Whether you consider his unyielding partisan stances in the Senate or the millions of dollars he receives from political action committees and private donors each year, it’s hard to argue that Senate Majority Leader Mitch McConnell (R-KY) is not a textbook example of a politician with ulterior motives. Bizarrely, though, the more I consider his presence in our Senate, the more clear it is that leadership by individualistic politicians à la McConnell should have always been the expected outcome of a system that favors career politicians above anyone else.

Though I suspect it is becoming common knowledge lately, it is probably necessary to establish first that McConnell is indeed the unscrupulous individual I have made him out to be thus far.

An example that is both apt and quite recent is McConnell's stance against the push to make election day a paid holiday for government workers. Though further removing voting barriers is a pursuit that would clearly have bipartisan merit and would benefit busy, working Americans, on Jan. 31 McConnell described this push as a “power grab” from Democratic leaders.

Some evidence has suggested, though inconclusively, that high voter turnout is generally bad for Republicans, and I won’t fault McConnell for wanting to maintain a Republican majority in the Senate. However, the absence of a national holiday for voting seems much more like a strong indicator of extant voter suppression on the whole, and therefore would not be something that concerns Democrats alone.

Maintaining or even lowering current voter turnout certainly sounds like a good idea if you are McConnell, though, especially considering one of his most recent proposals. On Jan. 28, McConnell and Sens. Charles E. Grassley (R-IA) and John Thune (R-SD) proposed legislation that would permanently repeal federal estate tax, sometimes called the “death tax” by its detractors.

Bipartisan estimates indicate that this repeal would free only around 1,700 ultra-wealthy Americans from the estate tax; Republicans already ensured in 2017 that couples with under $22 million would be exempt from the tax. It is worth noting that the estate tax has actually been supported by some of our country’s wealthiest individuals, such as Andrew Carnegie and Warren Buffett, the latter of whom put it best: “Men who continue hoarding great sums all their lives (. . .) should be made to feel that the community, in the form of the state, cannot thus be deprived of its proper share.”

Nevertheless, I think what I have mentioned in the paragraphs above represents a strong sample platter of McConnell’s problematic approaches to representing the American public, and keep in mind that I have only used examples of his actions from the past week.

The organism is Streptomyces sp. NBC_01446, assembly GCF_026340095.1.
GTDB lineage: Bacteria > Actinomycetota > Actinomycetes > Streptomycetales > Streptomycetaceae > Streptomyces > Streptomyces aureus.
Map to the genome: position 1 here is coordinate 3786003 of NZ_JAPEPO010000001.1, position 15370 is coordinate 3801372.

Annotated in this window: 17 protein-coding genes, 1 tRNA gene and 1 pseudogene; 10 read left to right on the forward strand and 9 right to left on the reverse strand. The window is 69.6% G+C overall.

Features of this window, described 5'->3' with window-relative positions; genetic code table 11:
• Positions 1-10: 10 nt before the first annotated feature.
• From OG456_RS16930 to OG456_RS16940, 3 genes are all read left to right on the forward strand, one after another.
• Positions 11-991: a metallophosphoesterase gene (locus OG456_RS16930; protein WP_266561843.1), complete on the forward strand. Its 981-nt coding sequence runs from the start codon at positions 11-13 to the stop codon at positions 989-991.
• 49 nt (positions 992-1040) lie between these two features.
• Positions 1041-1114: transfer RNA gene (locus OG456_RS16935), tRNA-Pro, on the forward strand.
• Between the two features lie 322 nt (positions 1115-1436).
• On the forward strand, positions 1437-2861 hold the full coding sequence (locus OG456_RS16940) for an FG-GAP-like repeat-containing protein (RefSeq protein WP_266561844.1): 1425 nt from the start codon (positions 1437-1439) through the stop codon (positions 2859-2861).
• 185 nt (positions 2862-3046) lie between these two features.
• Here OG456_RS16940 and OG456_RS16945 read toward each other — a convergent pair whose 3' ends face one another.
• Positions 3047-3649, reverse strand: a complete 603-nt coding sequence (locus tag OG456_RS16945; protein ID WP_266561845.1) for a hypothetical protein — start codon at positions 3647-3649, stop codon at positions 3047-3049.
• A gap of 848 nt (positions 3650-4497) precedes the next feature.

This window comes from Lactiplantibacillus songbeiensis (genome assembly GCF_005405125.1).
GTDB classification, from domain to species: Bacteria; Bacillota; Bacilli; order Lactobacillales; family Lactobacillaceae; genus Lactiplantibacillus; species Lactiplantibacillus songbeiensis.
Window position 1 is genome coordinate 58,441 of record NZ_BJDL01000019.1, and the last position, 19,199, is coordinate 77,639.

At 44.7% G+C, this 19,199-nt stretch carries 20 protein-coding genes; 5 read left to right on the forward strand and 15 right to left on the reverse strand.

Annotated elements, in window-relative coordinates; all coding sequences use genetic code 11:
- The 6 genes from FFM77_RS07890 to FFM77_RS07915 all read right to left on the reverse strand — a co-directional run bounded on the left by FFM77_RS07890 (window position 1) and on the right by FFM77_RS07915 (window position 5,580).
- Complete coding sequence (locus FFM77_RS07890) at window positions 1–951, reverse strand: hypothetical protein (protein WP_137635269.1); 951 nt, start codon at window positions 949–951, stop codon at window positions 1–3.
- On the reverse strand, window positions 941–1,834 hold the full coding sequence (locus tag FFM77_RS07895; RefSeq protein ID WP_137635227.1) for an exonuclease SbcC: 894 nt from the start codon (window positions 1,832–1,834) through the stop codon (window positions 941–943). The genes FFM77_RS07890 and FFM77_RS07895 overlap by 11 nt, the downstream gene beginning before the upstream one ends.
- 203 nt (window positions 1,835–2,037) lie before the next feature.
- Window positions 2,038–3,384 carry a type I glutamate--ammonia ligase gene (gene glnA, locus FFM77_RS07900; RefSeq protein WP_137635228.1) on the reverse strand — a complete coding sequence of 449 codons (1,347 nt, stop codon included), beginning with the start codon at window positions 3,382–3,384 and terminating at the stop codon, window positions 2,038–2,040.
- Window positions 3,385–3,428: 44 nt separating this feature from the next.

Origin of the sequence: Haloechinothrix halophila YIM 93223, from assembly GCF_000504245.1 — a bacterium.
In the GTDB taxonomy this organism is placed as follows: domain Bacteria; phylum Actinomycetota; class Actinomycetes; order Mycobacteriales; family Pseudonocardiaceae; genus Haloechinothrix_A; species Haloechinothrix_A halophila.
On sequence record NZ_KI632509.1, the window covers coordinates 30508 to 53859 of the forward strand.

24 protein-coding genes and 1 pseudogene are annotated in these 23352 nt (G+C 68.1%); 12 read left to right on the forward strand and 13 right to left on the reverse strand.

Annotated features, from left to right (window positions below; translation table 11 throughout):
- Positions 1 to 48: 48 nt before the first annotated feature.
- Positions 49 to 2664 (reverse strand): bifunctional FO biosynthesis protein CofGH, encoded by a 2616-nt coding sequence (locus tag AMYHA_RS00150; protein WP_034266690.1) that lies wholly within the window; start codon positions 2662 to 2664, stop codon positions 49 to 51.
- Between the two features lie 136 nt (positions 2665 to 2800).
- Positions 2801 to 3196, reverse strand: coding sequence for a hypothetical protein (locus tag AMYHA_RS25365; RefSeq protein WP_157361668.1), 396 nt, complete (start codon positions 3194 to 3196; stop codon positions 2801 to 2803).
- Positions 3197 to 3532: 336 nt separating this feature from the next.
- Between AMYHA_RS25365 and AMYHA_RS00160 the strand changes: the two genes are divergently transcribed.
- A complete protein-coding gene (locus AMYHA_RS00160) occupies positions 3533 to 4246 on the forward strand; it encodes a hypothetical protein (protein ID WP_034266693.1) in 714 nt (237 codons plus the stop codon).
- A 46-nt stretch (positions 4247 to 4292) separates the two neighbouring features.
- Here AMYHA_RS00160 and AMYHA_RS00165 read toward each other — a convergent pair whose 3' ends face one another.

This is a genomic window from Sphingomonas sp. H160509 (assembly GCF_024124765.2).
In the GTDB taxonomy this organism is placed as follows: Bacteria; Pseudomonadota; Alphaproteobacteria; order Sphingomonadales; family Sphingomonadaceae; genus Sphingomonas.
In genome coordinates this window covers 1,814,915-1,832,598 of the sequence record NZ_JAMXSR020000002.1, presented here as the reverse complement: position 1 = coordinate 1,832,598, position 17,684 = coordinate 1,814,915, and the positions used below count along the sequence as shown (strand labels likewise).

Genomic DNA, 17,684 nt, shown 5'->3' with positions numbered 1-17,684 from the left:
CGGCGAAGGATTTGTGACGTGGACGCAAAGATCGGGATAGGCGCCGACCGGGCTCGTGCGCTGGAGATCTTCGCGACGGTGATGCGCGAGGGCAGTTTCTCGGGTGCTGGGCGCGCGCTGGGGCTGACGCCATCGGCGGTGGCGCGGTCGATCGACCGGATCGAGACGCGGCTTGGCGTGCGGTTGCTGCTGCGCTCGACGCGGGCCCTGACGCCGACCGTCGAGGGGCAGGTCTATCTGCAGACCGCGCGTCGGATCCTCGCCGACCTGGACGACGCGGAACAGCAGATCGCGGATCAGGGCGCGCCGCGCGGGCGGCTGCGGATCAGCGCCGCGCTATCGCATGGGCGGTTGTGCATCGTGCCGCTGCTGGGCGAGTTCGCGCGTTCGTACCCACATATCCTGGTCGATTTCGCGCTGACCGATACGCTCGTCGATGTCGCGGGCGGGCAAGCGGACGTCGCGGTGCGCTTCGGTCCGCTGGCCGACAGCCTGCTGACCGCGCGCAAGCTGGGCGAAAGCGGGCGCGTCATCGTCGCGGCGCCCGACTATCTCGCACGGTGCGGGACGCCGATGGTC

Moreover, anti-populous decisions are something of a hallmark for many politicians, not just McConnell alone. His misused power is merely an indicator of a greater flaw within our democracy. The question now becomes what we should do about this type of political leader, who often has histories of prioritizing the needs of a small handful of wealthy Americans over the rest of the majority. But that is a difficult question to answer.

The most obvious solution, and one that is frequently touted by newer members of the Democratic party such as Rep. Alexandria Ocasio-Cortez (D-NY), is to prevent the transfer of money between corporations, PACs and politicians. There are additional options, though.

“Clean Election” laws are already in place within the states of Arizona and Maine, which seek to enforce existing campaign finance laws for politicians campaigning within their respective states. By providing public funds to campaigners who agree to limit their campaign-related finances and spending, corrupt politicians have one less leg to stand on when it comes to taking donations from private interest groups.

The widespread advent of Clean Election laws seem like our country’s best bet on the whole, but discourse surrounding these laws is scarce. We should collectively seek to change that, and calling your senators and representatives never hurts, if only to spread the message to more ears.


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